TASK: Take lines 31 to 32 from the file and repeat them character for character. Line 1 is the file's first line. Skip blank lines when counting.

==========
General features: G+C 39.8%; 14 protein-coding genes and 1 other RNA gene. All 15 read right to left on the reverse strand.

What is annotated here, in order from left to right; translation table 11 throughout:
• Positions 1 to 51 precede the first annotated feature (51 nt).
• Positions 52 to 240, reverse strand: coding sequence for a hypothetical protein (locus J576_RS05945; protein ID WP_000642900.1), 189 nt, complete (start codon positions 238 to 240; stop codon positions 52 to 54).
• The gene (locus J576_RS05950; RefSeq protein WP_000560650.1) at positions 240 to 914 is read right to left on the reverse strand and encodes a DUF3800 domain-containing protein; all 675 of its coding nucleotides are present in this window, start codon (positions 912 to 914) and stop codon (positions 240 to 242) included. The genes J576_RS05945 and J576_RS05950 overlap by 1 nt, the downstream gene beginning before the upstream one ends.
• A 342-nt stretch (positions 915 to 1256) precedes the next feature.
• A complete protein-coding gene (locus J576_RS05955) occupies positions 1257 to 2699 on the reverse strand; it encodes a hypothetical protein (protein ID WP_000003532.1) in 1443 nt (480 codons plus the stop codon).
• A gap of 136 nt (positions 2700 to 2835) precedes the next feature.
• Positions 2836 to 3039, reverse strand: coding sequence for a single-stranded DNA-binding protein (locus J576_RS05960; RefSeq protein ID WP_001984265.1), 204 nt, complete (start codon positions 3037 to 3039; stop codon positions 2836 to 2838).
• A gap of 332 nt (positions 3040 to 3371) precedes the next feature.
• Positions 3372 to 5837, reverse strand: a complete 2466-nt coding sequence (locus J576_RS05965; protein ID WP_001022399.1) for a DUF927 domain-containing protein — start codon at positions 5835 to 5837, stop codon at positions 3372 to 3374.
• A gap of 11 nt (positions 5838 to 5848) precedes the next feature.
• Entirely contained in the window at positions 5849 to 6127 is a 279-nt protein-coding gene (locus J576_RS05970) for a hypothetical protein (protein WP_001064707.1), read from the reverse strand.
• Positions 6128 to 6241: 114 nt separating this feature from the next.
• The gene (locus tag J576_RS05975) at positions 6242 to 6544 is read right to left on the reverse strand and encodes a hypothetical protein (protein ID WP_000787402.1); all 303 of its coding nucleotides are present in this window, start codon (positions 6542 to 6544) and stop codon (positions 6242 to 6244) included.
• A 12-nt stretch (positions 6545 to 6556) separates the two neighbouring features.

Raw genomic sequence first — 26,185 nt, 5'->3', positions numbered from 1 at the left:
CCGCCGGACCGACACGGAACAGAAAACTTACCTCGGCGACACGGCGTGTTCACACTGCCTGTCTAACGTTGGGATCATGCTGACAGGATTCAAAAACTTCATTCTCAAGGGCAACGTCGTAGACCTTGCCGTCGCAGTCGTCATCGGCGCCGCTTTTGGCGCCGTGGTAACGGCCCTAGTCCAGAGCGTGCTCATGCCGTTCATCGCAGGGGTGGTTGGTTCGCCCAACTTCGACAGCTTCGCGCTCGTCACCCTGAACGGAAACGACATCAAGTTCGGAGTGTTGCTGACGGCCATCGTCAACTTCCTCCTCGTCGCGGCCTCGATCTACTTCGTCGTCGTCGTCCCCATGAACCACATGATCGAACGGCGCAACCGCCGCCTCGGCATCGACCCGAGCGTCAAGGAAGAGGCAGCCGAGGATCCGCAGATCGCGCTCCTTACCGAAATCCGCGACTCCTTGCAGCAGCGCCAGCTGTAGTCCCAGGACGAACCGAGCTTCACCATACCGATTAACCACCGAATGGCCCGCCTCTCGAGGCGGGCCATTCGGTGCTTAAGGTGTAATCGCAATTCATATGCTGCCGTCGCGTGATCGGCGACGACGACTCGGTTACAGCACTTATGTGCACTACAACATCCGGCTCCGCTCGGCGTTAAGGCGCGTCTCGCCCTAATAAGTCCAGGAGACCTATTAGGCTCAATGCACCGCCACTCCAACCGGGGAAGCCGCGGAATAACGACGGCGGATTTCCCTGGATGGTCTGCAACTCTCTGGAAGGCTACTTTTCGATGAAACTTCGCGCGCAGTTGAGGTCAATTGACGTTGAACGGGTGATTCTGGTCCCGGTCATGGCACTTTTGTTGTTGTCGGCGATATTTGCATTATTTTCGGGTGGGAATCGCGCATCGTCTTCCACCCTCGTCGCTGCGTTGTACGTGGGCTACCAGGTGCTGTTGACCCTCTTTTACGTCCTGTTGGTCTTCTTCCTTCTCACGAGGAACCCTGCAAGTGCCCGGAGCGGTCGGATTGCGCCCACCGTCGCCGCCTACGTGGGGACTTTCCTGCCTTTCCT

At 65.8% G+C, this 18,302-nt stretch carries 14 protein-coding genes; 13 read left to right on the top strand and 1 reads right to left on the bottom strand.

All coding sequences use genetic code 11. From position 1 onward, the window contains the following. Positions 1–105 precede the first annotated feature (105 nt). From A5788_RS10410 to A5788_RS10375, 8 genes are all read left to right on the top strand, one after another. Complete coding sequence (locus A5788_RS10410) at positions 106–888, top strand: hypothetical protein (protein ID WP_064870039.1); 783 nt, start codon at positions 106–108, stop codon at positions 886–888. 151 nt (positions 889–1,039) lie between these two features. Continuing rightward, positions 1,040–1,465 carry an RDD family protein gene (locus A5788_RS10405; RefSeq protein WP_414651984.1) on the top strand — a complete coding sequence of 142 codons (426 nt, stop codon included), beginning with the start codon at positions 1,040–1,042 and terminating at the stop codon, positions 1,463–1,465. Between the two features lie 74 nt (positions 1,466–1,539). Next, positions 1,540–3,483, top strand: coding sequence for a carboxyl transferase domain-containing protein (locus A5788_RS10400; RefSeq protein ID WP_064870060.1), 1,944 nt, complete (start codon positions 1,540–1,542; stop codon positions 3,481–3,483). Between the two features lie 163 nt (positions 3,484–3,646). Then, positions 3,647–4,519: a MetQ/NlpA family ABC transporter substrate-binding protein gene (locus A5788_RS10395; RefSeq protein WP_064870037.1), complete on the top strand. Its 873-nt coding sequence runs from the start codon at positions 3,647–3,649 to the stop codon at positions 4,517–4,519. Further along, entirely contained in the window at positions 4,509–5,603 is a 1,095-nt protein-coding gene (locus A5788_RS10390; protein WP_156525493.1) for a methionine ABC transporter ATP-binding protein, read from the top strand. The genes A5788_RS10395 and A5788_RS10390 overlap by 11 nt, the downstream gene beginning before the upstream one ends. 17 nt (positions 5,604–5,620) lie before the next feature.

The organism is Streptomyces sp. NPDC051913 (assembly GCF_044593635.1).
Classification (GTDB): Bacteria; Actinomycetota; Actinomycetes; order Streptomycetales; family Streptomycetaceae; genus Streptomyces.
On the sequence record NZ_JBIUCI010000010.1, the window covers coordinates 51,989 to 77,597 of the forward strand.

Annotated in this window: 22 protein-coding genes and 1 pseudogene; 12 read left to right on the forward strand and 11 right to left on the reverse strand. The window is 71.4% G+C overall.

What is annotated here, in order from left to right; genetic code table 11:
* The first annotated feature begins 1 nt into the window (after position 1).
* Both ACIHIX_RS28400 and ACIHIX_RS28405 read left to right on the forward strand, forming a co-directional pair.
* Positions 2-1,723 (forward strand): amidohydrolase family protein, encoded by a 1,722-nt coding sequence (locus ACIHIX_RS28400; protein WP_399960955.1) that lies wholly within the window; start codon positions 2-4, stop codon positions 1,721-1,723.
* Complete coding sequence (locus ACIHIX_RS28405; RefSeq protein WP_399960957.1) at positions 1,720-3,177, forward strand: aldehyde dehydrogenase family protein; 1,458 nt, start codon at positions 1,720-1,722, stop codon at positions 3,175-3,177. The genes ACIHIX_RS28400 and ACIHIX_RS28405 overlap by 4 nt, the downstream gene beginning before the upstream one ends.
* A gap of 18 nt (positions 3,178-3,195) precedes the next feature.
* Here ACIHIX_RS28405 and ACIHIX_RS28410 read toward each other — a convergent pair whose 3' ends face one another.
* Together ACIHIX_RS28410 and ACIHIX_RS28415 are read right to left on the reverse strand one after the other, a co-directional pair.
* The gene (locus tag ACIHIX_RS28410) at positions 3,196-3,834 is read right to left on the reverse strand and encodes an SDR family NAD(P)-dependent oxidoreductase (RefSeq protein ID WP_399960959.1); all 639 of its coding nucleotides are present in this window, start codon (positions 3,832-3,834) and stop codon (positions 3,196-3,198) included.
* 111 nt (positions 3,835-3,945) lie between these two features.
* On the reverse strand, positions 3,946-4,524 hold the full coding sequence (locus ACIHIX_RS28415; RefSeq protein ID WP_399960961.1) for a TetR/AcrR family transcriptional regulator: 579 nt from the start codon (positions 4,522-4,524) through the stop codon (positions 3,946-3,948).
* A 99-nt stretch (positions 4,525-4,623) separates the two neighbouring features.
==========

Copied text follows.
* Here ACIHIX_RS28405 and ACIHIX_RS28410 read toward each other — a convergent pair whose 3' ends face one another.
* Together ACIHIX_RS28410 and ACIHIX_RS28415 are read right to left on the reverse strand one after the other, a co-directional pair.